Case review: can a landlord forfeit a long lease?

17 April, 2019

The case of (1) SHB Realisations Ltd and (2) GB Europe Management Service Ltd v (1) Cribbs Mall Nominee (1) Ltd and (2) Cribbs Mall Nominee (2) Ltd confirms that it is possible for a landlord to forfeit a long lease in certain circumstances.

BHS (now in liqudation) had a long lease (125 years expiring in 2123) of a unit at The Mall at Cribbs Causeway in Bristol for a peppercorn rent.  They had paid a premium of over £7m plus VAT for the fourth largest unit in the centre.  The second claimant has a charge over the property – the loan having been advanced shortly before BHS’s eventual collapse.  The lease contains a keep open covenant.

In December 2016 BHS went into liquidation and changed its name to SHB Realisations.  They started to market the lease in June 2016 and the store permanently closed in August 2016.  Since then they have been in breach of the keep open covenant.

There have been ongoing attempts to sell the leasehold interest which have not succeeded.

The defendants served a notice of forfeiture under s.146 of the Law of Property Act 1925, and the claimants sought relief and more time to complete an assignment.  Neither the particulars of claim nor skeleton argument identified the precise terms on which relief was sought.  The landlord counter-claimed for possession which had the effect of forfeiting the lease, and mesne profits.

The lease permits assignment, with the landlord’s consent, not to be unreasonably withheld, but the landlord also has pre-emption rights on a proposed assignment.  There is no tenant break clause but the landlord can exercise a break in 2023.  Sub-letting is forbidden.

There was little evidence that any potential retailer had done more than express an informal passing interest in the unit and had not taken steps to thoroughly investigate the lease, or made a formal subject to contract offer and there had not been any real negotiations.  The court heard extensive evidence from the parties’ respective letting experts about whether there was any market for the lease given its terms as well as valuation evidence concerning the value of the lease to the claimants and to the defendants’ reversion (which was £65m).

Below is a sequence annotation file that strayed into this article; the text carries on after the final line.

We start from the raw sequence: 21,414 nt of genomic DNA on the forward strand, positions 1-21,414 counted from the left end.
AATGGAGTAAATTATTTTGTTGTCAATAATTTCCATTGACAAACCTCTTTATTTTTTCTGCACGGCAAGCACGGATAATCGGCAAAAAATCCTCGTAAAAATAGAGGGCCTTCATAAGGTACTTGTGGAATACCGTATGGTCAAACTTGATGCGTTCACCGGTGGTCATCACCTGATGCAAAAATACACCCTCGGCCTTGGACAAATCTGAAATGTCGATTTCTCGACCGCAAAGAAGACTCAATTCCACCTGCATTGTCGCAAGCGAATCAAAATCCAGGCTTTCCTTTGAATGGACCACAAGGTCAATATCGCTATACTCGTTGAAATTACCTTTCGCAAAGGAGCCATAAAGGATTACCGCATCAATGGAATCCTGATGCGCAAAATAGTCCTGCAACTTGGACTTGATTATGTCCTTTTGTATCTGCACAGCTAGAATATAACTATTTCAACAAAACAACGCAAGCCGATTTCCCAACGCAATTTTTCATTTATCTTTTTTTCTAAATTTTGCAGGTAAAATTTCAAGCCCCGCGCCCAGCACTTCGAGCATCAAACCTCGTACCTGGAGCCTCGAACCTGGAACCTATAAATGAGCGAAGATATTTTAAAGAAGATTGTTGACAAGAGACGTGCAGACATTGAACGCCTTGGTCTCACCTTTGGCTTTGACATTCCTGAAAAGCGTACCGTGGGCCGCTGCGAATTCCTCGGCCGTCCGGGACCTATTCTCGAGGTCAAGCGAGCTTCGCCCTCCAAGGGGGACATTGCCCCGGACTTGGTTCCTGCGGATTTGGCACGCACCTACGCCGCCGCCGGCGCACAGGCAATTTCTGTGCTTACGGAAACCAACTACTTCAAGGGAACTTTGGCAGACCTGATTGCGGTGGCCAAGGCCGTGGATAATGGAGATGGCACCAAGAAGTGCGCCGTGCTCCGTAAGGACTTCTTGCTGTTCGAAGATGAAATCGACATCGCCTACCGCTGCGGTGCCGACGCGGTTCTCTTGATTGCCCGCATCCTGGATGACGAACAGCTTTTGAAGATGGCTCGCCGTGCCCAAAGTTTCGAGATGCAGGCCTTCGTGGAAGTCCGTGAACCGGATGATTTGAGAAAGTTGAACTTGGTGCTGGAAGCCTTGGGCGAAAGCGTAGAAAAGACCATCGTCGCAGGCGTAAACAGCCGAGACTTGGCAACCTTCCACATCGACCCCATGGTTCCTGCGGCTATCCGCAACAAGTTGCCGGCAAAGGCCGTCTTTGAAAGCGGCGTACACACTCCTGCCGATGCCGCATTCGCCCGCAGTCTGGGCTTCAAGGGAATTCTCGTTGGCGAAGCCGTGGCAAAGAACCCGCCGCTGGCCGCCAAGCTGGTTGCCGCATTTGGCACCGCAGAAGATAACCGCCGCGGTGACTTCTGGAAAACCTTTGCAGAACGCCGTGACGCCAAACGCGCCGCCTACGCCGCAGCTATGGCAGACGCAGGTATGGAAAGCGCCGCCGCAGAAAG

In deciding whether to grant relief the judge placed heavy weight on the following:

  • SHB was and is in deliberate but not wilful breach of the covenant;
  • It had an asset which was one of considerable value and it should not be deprived of the opportunity to reduce its debts;
  • GB is a secured creditor and it should not be deprived of its security;
  • There is still a market for the lease;
  • The lease has a value of over £1m;
  • The breach of covenant is incurable and will continue until an assignee is found;
  • The landlord will suffer ongoing damage;
  • If the landlords remain unable to recover possession they will be unable to devise and implement strategies for the mall incorporating the unit for their benefit and the benefit of all retailers in the mall;
  • The claimants’ hands were not clean and there was strong criticism of their attempt to use a phantom purchaser to trick the landlord regarding the pre-emption rights which the court held verged on fraudulent;
  • The court can impose conditions.

The judge also considered the potential windfall to the landlord (which would have been significant) but in the circumstances decided not to give it great weight.

Accordingly, relief from forfeiture was granted on condition that BHS completed an assignment of the lease, to any assignee, within three months in order to remedy the breach, or the lease would remain forfeit.

Accordingly, the grant of a long lease for a large premium should not cause landlords to dismiss forfeiture as an option out of hand.